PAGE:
Infectious and Asymptomatic: What Makes Omicron Different


Omicron significantly diminishes the protective abilities of both natural immunity and vaccine-granted immunity.

Even as it mutates into subvariants, Omicron continues to be the dominant COVID-19 strain. The current wave of Omicron poses a high risk of reinfection, raising questions about the effectiveness of COVID-19 vaccination an “natural immunity” (prior infection) against current and emerging variants.

One study, published in Nature, evaluated the neutralizing capabilities of individuals who were fully vaccinated and/or recovering from mild COVID-19 disease.

The study was conducted by a team from the Center for Emerging Viral Diseases of the University of Geneva (UNIGE) and the Geneva University Hospital (HUG). They took blood samples from 120 study participants who had been previously infected with COVID-19, and were either unvaccinated, infected before vaccination, or infected after vaccination.

“With a mean age between 28 and 52 years, without major comorbidities and a mild to moderate form of COVID-19, this cohort represents the majority of cases in the community,” said Isabella Eckerle, MD, a lead author of the study.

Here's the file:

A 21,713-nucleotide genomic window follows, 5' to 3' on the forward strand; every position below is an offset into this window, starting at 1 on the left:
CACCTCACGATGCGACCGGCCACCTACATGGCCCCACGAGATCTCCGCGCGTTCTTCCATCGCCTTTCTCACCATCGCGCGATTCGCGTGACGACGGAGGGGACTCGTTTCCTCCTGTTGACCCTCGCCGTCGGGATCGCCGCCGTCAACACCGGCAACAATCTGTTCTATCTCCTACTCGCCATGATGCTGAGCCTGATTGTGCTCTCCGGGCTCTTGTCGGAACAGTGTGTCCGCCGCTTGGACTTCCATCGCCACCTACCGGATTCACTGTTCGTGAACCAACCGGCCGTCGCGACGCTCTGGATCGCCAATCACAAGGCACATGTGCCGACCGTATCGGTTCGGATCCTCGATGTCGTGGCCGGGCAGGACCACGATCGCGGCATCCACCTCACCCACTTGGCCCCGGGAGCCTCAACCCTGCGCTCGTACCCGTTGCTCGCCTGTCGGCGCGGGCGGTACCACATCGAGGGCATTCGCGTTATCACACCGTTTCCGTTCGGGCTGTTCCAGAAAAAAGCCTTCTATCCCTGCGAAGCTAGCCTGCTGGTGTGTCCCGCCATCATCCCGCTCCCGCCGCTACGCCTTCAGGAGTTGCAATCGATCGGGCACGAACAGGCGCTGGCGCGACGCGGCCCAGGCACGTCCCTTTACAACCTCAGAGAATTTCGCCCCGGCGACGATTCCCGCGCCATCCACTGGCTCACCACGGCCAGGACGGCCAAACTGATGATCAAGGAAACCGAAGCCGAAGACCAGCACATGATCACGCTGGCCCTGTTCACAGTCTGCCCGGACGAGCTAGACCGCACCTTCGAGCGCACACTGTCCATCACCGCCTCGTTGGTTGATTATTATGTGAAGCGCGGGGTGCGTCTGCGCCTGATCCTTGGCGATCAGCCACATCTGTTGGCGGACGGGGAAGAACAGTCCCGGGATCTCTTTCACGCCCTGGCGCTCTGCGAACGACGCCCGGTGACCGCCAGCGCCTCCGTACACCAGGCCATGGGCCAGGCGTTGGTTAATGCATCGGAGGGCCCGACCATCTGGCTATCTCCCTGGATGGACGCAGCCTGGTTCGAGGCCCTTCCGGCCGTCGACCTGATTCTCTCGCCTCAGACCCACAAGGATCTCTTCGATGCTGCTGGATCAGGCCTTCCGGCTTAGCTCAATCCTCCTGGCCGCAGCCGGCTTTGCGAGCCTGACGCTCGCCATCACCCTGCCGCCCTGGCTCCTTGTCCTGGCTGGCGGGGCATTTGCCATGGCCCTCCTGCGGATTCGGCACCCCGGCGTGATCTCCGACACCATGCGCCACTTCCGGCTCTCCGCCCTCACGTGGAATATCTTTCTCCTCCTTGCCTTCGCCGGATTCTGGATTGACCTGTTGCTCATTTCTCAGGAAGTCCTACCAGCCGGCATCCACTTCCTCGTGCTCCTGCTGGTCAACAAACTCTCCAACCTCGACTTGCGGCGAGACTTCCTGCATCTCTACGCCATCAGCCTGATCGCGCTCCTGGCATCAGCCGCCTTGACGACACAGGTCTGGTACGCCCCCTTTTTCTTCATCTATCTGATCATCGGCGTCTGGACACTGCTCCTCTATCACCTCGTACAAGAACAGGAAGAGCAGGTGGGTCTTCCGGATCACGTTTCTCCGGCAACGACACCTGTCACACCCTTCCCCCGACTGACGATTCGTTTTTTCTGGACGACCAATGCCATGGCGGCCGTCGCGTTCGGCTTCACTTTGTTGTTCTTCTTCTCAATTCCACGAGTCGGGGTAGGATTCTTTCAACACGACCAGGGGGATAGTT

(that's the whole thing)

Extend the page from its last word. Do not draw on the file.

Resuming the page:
The investigators sought to determine how well the antibodies generated during a prior infection were able to neutralize different COVID-19 variants. The patients were infected with either the ancestral COVID-19 strain, or Alpha, Beta, Gamma, Delta, Zeta, or Omicron BA.1.

Omicron was the only variant tested that could overcome the antibodies generated by all prior variants. Not only could Omicron evade preexisting natural immunity, but vaccine-generated immunity as well, albeit to a lesser extent.

The neutralization capacity of vaccinated persons who contract Omicron is severely decreased, though not eliminated, potentially explaining why vaccination remains superior to natural immunity alone. “Reassuringly, a combination of vaccine/infection-derived immunity leads to broader antibody responses, which could enable the transition to an endemic situation,” the study authors wrote.

“Thus, Omicron can evade existing immunity and cause an infection, but hospitalization and death due to COVID-19, even with Omicron, is still reduced after vaccination,” said Eckerle. “Vigilance is still required, especially as the epidemiological curves have been rising sharply since the appearance of BA.5, the most recent Omicron subvariant.”

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